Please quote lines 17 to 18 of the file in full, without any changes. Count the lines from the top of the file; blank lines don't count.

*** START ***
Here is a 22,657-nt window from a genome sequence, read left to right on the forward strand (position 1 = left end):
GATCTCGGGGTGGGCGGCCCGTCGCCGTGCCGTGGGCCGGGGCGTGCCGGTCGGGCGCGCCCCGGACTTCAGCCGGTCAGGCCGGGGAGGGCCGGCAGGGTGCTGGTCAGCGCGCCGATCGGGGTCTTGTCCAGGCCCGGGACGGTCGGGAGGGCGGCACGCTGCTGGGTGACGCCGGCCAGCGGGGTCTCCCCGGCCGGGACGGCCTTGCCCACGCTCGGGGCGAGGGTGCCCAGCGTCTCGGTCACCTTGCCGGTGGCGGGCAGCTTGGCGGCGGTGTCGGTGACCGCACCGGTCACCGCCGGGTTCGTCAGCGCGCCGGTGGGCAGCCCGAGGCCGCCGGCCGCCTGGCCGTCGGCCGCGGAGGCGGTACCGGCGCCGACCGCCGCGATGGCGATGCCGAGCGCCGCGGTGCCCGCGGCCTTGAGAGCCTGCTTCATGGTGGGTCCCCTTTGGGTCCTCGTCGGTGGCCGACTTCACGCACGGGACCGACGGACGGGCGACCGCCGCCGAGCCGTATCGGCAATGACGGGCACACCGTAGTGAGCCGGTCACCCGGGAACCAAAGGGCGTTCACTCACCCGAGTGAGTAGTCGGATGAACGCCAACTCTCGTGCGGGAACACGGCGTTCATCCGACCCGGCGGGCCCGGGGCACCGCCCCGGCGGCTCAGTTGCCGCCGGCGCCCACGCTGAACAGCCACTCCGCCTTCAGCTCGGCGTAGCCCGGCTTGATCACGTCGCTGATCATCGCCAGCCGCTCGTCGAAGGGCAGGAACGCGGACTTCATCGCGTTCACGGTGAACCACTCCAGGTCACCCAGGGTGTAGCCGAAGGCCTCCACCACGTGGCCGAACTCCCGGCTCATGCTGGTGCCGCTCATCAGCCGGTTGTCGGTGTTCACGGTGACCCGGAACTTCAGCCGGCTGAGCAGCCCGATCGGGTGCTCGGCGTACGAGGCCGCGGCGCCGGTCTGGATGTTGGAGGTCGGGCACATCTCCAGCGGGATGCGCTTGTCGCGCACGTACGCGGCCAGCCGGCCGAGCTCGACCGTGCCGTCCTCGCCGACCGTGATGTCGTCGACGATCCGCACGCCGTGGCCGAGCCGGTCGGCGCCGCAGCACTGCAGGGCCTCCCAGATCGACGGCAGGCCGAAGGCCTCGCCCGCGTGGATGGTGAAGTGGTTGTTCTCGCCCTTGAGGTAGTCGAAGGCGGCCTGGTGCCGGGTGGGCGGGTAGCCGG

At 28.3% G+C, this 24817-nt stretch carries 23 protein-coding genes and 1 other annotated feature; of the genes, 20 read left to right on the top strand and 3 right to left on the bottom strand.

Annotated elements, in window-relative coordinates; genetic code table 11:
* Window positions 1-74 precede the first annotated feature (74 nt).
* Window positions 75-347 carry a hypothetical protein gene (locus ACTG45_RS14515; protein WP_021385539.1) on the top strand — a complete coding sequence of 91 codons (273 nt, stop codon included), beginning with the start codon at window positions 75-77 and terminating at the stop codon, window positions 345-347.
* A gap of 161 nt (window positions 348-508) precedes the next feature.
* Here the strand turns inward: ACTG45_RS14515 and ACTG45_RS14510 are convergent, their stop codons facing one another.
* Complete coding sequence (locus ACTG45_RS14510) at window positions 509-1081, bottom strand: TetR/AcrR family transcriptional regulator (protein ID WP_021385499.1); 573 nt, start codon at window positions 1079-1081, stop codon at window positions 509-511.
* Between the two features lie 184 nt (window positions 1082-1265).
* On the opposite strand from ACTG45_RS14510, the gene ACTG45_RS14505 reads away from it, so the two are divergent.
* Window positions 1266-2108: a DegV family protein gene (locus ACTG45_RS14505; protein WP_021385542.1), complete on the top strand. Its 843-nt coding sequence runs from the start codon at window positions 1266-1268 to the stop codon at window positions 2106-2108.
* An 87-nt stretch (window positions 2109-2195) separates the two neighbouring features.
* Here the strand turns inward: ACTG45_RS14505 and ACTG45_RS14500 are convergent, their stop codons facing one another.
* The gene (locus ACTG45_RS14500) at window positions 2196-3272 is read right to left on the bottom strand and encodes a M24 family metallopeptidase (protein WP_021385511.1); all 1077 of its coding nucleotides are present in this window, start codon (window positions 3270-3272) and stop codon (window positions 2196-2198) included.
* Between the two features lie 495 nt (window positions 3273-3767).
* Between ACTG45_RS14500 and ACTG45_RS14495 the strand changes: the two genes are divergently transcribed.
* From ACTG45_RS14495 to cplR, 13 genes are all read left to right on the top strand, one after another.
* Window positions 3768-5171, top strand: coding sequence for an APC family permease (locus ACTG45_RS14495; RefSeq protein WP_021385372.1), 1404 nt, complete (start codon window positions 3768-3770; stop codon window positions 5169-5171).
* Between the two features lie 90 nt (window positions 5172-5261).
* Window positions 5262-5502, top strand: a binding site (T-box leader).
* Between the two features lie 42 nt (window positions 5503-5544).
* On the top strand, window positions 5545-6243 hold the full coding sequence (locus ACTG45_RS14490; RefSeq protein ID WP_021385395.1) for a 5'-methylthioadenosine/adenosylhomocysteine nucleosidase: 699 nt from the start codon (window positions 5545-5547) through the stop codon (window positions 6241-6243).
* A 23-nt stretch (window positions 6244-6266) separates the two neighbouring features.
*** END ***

* Between ACTG45_RS14500 and ACTG45_RS14495 the strand changes: the two genes are divergently transcribed.
* From ACTG45_RS14495 to cplR, 13 genes are all read left to right on the top strand, one after another.